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Myth # 6 - Perfect Grades and Many Friends: Immunity from Teen Mental Health Concerns

My friend, All That Glitters Is Not Gold. Perfect grades and popularity may create a facade of happiness. However, underneath it, even the over-achiever struggles internally.

From our point of view, it’s the ideal person with great success, but have you ever wondered about the pressure created on them to maintain flawless grades? The constant fear of failing and the incessant struggles to keep up with society’s expectations while being judged and criticized each second is what they go through sometimes. So, judging a book by its cover is not an option. Ever.

Myth # 7 - Mental health condition is a sign of inbuilt weakness

It’s one of the most common misconceptions that mental health conditions are like an inbuilt weakness. That’s not the case. Let’s take the example of a gym rat with chiseled biceps and compare them to a beginner who has just started.

One is fit and strong, while the other is an average person. Nevertheless, a muscle catch or injury will affect either of them, irrespective of their strength. Likewise, anyone can face mental health challenges no matter how resilient they seem. Overcoming these challenges requires more willpower and much effort to seek help. This takes a load of fortitude. Comparing this to weakness doesn’t make sense.

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Myth # 8 - A mental health condition equates to lack of success.

Mental health may seem complex, but it has no correlation with success. There are thousands who have overcome their mental health journey and have reached the pinnacles of success.

"Depression is more of an issue than people really want to talk about. Because people don't know how to talk about being depressed—that it's totally okay to feel sad. I went through a time where I was really depressed."

These are the exact words quoted by Miley Cyrus. Don’t tell me you have never heard, “I can buy myself flowers, Write my name in the sand.” This charming singer has gone through so much, but most of us are unaware when ‘Flowers’ is playing on the radio. Aren’t we? This is the exact proof we need; anyone can be successful, and so can you.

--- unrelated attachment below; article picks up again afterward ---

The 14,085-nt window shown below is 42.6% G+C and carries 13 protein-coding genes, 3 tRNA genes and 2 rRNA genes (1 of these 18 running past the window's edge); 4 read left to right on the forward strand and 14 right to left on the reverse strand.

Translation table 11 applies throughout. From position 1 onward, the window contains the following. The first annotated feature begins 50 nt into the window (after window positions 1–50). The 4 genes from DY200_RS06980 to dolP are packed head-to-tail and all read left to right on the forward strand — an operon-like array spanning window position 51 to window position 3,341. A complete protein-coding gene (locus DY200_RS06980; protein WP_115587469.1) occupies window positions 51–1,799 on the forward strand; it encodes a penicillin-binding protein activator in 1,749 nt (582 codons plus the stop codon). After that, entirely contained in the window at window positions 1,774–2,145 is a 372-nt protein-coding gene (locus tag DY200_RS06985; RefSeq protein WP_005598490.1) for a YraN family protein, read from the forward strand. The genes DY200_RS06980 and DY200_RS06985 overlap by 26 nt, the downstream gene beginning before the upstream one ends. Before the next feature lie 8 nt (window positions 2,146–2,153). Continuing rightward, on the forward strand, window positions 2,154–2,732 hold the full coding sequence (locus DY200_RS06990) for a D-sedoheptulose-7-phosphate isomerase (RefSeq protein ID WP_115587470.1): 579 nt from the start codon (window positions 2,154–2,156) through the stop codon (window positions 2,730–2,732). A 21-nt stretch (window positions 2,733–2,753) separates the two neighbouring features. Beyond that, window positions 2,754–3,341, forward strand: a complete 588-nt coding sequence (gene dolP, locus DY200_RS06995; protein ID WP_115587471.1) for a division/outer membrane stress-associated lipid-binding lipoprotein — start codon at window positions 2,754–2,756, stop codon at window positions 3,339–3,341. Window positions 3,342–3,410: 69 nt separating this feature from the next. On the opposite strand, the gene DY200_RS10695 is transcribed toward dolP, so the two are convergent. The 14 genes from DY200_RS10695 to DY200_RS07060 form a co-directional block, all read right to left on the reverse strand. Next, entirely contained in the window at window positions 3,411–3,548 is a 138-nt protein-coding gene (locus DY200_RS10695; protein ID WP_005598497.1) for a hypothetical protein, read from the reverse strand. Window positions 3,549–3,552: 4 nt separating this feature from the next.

Myth # 9 - People with mental illness are dangerous

Most people diagnosed with mental health conditions are not dangerous or violent. According to the National Institute of Mental Health (NIMH) these people are more likely to be victims of violence than the perpetrators themselves. The American Psychiatric Association (APA) study states that various factors, including substance abuse and history of violence, can influence a dangerous nature.

Among the various violent acts that consistently occur, only 3%-5% are caused by people with mental illness. We must treat each individual equally and refrain from making judgments solely based on their mental health status.

Myth # 10 - A Person, Once Suffering, Never recovers

A recovery journey is like an elegant woven artwork with intricate threads of transformation and perseveration. The human spirit possessing extraordinary resilience is built in to navigate and conquer challenging situations through persistent adaptations. As they say, “The toughest times create the strongest men.” Maneuvering the lows of life forces imbibition leading to personal growth and positive transformation.

Numerous researches on depression and anxiety indicate that a significant number of people have recovered and improved with appropriate treatment. According to the World Health Organization (WHO), depression is a treatable condition, and evidence-based interventions, such as psychotherapy and medication, can lead to recovery.

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In conclusion, dispelling myths surrounding mental health fosters the pathway to a more compassionate and understanding society. Let us end the stigma around it. Let us strive to work hard to create a society where each individual can seek help whenever required and where mental health is equally as important as physical health.

The “relatable” reels everywhere are not necessarily accurate, it’s the world with a layer of frosting gently masking the complexities of mental health. Let us wholeheartedly embrace each other and cast aside misconceptions.

El universo está de mi lado. - The universe has my back

Shaaanvi V
1,000+ pageviews

Writer since May, 2023 · 3 published articles

Shaaanvi is a 15-year-old high school student in India. She has a profound passion for writing, painting, music, and fashion.